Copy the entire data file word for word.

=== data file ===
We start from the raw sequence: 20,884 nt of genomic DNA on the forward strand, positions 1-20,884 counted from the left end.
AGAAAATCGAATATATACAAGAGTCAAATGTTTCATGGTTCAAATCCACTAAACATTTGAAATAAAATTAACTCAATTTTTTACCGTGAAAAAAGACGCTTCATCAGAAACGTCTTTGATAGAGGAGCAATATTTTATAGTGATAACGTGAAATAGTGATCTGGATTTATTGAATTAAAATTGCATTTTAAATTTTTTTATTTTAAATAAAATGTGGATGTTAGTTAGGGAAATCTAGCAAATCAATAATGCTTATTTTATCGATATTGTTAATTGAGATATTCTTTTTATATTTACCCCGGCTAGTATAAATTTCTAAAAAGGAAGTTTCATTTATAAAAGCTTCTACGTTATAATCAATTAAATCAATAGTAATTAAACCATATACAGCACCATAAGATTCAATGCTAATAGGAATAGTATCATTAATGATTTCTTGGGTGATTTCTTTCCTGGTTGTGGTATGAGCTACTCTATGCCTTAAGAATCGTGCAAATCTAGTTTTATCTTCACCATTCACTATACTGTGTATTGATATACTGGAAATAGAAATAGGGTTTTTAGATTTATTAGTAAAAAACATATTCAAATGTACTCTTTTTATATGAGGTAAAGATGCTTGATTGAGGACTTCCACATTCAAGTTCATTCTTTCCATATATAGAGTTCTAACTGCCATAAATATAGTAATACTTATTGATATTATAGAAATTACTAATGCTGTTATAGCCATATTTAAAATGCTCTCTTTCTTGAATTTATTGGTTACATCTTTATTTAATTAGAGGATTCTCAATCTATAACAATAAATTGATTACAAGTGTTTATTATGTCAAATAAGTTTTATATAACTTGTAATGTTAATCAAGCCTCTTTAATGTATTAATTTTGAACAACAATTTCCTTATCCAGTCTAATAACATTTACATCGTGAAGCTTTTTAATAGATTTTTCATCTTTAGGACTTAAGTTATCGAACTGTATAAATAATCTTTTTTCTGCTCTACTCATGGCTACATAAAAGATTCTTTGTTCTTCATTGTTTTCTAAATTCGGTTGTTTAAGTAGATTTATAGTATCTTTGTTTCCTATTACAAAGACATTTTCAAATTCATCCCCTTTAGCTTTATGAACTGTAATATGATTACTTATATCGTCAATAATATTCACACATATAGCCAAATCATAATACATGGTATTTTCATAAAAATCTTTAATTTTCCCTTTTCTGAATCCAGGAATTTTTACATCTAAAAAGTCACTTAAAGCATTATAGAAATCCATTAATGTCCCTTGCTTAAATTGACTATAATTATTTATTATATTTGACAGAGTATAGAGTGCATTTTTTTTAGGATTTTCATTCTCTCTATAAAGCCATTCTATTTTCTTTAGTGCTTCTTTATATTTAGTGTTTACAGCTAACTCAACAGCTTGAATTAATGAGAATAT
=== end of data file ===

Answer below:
We start from the raw sequence: 20,884 nt of genomic DNA on the forward strand, positions 1-20,884 counted from the left end.
AGAAAATCGAATATATACAAGAGTCAAATGTTTCATGGTTCAAATCCACTAAACATTTGAAATAAAATTAACTCAATTTTTTACCGTGAAAAAAGACGCTTCATCAGAAACGTCTTTGATAGAGGAGCAATATTTTATAGTGATAACGTGAAATAGTGATCTGGATTTATTGAATTAAAATTGCATTTTAAATTTTTTTATTTTAAATAAAATGTGGATGTTAGTTAGGGAAATCTAGCAAATCAATAATGCTTATTTTATCGATATTGTTAATTGAGATATTCTTTTTATATTTACCCCGGCTAGTATAAATTTCTAAAAAGGAAGTTTCATTTATAAAAGCTTCTACGTTATAATCAATTAAATCAATAGTAATTAAACCATATACAGCACCATAAGATTCAATGCTAATAGGAATAGTATCATTAATGATTTCTTGGGTGATTTCTTTCCTGGTTGTGGTATGAGCTACTCTATGCCTTAAGAATCGTGCAAATCTAGTTTTATCTTCACCATTCACTATACTGTGTATTGATATACTGGAAATAGAAATAGGGTTTTTAGATTTATTAGTAAAAAACATATTCAAATGTACTCTTTTTATATGAGGTAAAGATGCTTGATTGAGGACTTCCACATTCAAGTTCATTCTTTCCATATATAGAGTTCTAACTGCCATAAATATAGTAATACTTATTGATATTATAGAAATTACTAATGCTGTTATAGCCATATTTAAAATGCTCTCTTTCTTGAATTTATTGGTTACATCTTTATTTAATTAGAGGATTCTCAATCTATAACAATAAATTGATTACAAGTGTTTATTATGTCAAATAAGTTTTATATAACTTGTAATGTTAATCAAGCCTCTTTAATGTATTAATTTTGAACAACAATTTCCTTATCCAGTCTAATAACATTTACATCGTGAAGCTTTTTAATAGATTTTTCATCTTTAGGACTTAAGTTATCGAACTGTATAAATAATCTTTTTTCTGCTCTACTCATGGCTACATAAAAGATTCTTTGTTCTTCATTGTTTTCTAAATTCGGTTGTTTAAGTAGATTTATAGTATCTTTGTTTCCTATTACAAAGACATTTTCAAATTCATCCCCTTTAGCTTTATGAACTGTAATATGATTACTTATATCGTCAATAATATTCACACATATAGCCAAATCATAATACATGGTATTTTCATAAAAATCTTTAATTTTCCCTTTTCTGAATCCAGGAATTTTTACATCTAAAAAGTCACTTAAAGCATTATAGAAATCCATTAATGTCCCTTGCTTAAATTGACTATAATTATTTATTATATTTGACAGAGTATAGAGTGCATTTTTTTTAGGATTTTCATTCTCTCTATAAAGCCATTCTATTTTCTTTAGTGCTTCTTTATATTTAGTGTTTACAGCTAACTCAACAGCTTGAATTAATGAGAATAT